The group's European vehicle-making empire yesterday reported losses of $291m (pounds 180m) in 1996, compared with profits of $116m in 1995. Ford traditionally waits several weeks before breaking down the results for the UK, but the figures suggest losses from its British subsidiary have worsened considerably. In 1995 Ford Motor Company, the UK business, made losses of pounds 213m, down from profits of pounds 25m recorded in 1994.
Last night Ford's unions succeeded in getting time allocated for a Parliamentary debate next Wednesday on the company's plans to cut 1,300 jobs at its plant at Halewood on Merseyside. Tony Woodley, national organiser for the car industry for the Transport and General Workers Union, claimed Ford had distorted the underlying profitability of its European operations and promised to reveal "dynamite" information about Halewood's financial strength.
He said: "We believe Ford has not disclosed the true figures here. We will be injecting into next week's debate company documents which will blow the lid off any thoughts that the new Escort should not be built in the UK."
Ford is continuing to lobby the Department of Trade and Industry to come up with substantial state aid to keep Halewood open. Last week Jac Nasser, chairman of Ford of Europe, confirmed that the factory had lost out to sites in Spain and Germany in the scramble to build the replacement for the Escort, due in 2000.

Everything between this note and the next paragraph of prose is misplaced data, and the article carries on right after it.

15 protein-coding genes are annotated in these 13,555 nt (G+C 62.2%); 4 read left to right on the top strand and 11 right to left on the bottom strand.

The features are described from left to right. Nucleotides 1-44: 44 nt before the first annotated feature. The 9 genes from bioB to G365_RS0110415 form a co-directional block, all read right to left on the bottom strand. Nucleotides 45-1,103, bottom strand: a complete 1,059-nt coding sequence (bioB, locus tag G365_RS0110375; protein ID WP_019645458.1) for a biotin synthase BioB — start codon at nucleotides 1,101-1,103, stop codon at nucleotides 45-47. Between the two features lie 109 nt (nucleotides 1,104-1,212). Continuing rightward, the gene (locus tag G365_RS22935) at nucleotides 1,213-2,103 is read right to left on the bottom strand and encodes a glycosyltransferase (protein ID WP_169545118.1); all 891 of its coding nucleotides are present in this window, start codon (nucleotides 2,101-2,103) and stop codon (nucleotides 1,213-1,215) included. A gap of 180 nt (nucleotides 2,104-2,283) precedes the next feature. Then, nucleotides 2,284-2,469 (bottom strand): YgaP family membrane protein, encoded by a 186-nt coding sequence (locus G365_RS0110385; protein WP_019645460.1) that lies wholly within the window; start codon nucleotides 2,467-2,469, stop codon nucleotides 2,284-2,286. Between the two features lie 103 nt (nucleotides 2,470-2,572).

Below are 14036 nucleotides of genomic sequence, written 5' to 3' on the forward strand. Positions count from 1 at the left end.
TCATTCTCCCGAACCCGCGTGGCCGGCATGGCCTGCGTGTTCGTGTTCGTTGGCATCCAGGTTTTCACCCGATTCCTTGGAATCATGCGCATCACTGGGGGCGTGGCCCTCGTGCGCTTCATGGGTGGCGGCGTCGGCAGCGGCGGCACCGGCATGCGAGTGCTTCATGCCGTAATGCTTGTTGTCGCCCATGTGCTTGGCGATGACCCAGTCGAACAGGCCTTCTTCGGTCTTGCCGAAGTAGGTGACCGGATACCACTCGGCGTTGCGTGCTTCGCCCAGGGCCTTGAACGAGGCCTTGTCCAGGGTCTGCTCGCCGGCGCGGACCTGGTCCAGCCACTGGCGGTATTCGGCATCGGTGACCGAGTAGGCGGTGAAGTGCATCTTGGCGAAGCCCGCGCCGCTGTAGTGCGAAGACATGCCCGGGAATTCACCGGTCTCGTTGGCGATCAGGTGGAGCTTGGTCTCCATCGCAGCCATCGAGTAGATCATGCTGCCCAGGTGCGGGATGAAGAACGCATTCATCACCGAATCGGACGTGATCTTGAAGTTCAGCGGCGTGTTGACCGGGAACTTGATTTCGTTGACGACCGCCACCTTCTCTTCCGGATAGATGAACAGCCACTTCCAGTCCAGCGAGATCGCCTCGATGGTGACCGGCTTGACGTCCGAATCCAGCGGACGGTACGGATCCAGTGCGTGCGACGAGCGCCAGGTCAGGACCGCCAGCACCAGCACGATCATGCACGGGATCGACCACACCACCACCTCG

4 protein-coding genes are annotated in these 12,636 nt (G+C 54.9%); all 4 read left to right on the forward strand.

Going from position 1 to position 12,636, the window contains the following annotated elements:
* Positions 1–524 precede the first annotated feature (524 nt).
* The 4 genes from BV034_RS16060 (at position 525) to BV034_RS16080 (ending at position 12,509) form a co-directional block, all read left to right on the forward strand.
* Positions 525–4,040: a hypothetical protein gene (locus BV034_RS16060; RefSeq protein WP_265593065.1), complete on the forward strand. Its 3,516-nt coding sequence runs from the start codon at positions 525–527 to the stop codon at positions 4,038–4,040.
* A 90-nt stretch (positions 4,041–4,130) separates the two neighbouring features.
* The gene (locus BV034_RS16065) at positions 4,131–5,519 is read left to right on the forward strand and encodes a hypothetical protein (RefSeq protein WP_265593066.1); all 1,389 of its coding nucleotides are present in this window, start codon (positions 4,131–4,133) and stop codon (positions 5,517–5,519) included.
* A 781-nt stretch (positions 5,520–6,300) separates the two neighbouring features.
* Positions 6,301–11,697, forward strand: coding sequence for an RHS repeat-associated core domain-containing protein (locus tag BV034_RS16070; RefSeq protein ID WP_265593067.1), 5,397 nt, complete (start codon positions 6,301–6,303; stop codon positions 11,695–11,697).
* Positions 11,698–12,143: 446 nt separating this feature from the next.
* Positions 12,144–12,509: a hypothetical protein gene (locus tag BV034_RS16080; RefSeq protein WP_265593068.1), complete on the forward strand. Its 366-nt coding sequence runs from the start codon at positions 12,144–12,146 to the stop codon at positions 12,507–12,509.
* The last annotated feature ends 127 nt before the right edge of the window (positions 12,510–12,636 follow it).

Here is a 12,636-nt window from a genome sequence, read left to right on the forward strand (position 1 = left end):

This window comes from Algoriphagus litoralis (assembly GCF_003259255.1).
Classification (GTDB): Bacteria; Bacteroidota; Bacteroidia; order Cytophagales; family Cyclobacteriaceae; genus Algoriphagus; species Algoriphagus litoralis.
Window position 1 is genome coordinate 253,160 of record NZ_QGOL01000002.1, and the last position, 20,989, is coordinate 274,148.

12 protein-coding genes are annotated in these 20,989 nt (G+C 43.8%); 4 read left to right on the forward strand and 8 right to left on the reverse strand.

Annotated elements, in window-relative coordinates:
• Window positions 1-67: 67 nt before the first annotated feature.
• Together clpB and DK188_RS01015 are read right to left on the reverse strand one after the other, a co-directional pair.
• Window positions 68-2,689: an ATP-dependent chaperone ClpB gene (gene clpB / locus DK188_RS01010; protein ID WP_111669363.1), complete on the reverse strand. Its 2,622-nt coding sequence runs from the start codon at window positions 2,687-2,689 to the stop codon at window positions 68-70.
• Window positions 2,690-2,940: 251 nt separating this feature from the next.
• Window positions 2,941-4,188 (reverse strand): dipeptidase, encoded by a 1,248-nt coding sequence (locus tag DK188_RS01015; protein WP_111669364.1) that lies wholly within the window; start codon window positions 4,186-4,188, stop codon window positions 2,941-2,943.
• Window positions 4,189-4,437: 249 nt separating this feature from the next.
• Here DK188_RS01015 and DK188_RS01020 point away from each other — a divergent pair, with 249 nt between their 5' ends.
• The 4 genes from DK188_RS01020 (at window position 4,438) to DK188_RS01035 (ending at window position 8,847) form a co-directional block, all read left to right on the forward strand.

Until then Halewood will concentrate on building a basic version of the existing Escort, likely to be called the Classic. However, after 2000 its role is likely to decline to producing a single niche version of the new Escort to compete with "people carriers" launched by other European manufacturers.
Unions are planning to ballot Ford's entire UK workforce on strike action. Mr Woodley said other British sites would face possible closure, including the Southampton plant which makes the popular Transit van.
The losses took their toll on Ford's world-wide profits last year, which fell by $400m to $1.6bn. In the US earnings rose from $1.8bn to $2bn, helped by continuing strong demand for the company's truck range. It sold 780,000 of its legendary "F-series" small pick-up trucks last year, making it the best-selling vehicle in America for the 15th successive year.
However, another area of severe weakness was in South America, where Ford lost $642m, compared with losses of $94m in 1995. The problems stemmed from the 1995 decision to abandon its joint venture company with Volkswagen in Brazil and Argentina, known as "Autolatina".
The group's market share in Britain fell below 20 per cent in 1996 for the first time for decades. Its slice of the crucially important UK car market has declined from more than 25 per cent since 1990 alone.